The Scripps National Spelling Bee has officially gone corporate.
With the headlines from the "largest ever college admissions scandal" starting to fade, a new type of "Pay to Play" in the field of education is hitting the news: The Scripps National Spelling Bee.
Contestants for the spelling bee used to need to have won a regional championship in order to qualify for the "main event". Now, the spelling bee has changed to a new model: pony up the cash, and we'll let you compete even if can't spell c-r-o-n-y-i-s-m.
In fact, 2018's winner, 14-year-old Karthik Nemmani, was part of a group of kids who lost at regionals but whose parents agreed to pay an entry fee of $750 - on top of paying for their family’s travel and lodging.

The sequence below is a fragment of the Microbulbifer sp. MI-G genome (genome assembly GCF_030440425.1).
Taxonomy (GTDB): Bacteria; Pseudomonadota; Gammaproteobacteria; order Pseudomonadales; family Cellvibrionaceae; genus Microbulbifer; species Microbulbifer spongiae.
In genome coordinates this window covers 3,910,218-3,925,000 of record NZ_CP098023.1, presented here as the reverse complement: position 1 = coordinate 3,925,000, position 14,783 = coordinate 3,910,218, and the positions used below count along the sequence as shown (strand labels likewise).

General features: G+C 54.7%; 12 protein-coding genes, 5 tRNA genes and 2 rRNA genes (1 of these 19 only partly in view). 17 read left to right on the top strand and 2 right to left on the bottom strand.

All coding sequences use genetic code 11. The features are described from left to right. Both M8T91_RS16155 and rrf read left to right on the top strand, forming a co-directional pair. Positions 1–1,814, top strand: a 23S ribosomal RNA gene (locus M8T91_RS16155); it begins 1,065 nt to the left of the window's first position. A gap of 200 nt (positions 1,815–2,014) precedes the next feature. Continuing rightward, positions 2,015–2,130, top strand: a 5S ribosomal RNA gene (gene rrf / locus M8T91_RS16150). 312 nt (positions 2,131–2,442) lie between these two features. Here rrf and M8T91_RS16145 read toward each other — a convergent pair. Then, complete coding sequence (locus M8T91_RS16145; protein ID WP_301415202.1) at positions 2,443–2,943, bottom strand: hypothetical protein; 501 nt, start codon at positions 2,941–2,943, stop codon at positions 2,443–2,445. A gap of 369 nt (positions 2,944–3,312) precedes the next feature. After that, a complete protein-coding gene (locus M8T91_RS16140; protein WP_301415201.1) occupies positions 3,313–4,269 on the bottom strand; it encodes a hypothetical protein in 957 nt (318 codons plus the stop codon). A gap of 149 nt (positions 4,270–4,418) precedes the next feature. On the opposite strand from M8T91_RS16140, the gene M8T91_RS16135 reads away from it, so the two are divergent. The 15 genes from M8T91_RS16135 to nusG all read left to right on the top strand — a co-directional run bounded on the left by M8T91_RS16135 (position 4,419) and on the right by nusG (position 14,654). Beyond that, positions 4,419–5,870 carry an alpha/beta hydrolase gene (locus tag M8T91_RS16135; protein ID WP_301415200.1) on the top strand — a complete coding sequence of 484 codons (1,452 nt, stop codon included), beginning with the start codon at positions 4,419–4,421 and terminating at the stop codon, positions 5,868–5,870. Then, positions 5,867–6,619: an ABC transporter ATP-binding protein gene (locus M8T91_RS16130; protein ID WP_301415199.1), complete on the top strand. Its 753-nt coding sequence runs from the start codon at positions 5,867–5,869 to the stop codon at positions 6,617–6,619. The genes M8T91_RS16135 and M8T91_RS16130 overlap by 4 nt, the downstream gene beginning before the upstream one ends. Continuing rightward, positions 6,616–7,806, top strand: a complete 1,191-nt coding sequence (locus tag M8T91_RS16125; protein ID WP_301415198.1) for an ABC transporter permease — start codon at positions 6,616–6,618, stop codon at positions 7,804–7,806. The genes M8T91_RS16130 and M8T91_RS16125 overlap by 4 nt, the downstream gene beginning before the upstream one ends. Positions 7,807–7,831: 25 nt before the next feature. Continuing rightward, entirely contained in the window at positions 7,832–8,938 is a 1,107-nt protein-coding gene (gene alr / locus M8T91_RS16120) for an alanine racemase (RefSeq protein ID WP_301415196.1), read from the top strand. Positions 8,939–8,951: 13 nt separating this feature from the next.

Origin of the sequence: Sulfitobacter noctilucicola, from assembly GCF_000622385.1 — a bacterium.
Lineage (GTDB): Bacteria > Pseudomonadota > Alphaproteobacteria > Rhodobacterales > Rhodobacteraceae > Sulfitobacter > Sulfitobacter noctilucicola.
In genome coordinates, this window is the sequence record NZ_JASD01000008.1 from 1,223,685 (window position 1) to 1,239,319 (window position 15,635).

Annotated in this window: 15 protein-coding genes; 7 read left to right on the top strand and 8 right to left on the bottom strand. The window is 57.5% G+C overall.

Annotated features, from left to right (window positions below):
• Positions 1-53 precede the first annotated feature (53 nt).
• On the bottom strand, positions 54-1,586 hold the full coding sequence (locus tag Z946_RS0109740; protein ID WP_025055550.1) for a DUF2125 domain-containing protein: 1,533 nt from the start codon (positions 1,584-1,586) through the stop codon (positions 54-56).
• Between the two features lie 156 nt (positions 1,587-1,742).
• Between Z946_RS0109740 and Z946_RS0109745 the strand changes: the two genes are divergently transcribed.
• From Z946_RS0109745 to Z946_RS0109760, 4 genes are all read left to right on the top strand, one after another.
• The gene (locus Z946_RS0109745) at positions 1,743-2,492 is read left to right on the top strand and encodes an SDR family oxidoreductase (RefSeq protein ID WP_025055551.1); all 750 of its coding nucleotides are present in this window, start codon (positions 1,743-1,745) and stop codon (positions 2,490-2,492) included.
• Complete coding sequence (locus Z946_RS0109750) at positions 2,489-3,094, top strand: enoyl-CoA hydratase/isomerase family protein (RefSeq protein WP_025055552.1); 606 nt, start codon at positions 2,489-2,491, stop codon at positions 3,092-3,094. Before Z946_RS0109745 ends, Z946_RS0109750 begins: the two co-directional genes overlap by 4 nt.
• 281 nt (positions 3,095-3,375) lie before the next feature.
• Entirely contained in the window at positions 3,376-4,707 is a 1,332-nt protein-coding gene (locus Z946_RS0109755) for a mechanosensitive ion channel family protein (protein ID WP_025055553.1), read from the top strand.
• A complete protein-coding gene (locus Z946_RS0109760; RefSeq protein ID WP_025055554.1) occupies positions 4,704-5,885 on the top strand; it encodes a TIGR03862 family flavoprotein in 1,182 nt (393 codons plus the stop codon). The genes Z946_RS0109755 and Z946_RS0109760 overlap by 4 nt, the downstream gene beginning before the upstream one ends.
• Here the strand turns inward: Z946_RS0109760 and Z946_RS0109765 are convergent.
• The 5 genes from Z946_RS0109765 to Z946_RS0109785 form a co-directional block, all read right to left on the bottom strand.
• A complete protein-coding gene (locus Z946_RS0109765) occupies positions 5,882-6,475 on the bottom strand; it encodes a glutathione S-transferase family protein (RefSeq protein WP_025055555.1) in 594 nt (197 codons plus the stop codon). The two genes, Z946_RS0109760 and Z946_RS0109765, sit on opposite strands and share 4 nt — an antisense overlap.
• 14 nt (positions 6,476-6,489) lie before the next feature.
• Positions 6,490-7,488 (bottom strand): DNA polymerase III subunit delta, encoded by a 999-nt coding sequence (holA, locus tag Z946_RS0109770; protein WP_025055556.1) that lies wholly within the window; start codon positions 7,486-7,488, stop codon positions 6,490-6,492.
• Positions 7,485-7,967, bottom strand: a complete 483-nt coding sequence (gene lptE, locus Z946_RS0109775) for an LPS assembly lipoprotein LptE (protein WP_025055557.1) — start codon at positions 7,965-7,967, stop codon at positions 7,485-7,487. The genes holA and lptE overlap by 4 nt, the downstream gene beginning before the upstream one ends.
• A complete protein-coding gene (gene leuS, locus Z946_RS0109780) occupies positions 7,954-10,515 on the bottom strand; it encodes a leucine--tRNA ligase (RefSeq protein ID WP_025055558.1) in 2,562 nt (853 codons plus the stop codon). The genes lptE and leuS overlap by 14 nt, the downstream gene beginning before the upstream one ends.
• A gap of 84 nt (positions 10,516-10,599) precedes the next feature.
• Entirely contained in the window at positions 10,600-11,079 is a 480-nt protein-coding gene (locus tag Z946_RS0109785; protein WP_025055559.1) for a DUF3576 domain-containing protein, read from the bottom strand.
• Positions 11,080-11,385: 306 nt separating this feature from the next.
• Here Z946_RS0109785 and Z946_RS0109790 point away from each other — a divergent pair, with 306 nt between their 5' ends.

The price to play moved from $750 last year to $1500 this year. According to the Wall Street Journal, this year’s spelling bee is the second that includes a pay-to-play option for kids who misspelled a word at the regional spelling bee and didn’t qualify for the finals. More than half of the 562 entrants paid to get into the Spelling Bee this year.
Now, any wealthy family can have their child enter into the competition, regardless of their skill level. The child will obviously need to be a serious competitor in order to enter, but taking out the hierarchy of winning a regional competition is something that has struck a nerve with some parents and educators, including Helaine Olen at the Washington Post, who wrote:
...suggesting that parents pull out their wallets and pay up isn’t exactly an equitable way to solve this sort of problem either. All that does is create yet another unfairness. It allows the parents with means the opportunity to buy their child’s way out of a dilemma, while leaving others who are less well-off out of luck. Surely the Scripps National Spelling Bee — and the rest of us — can do better than that.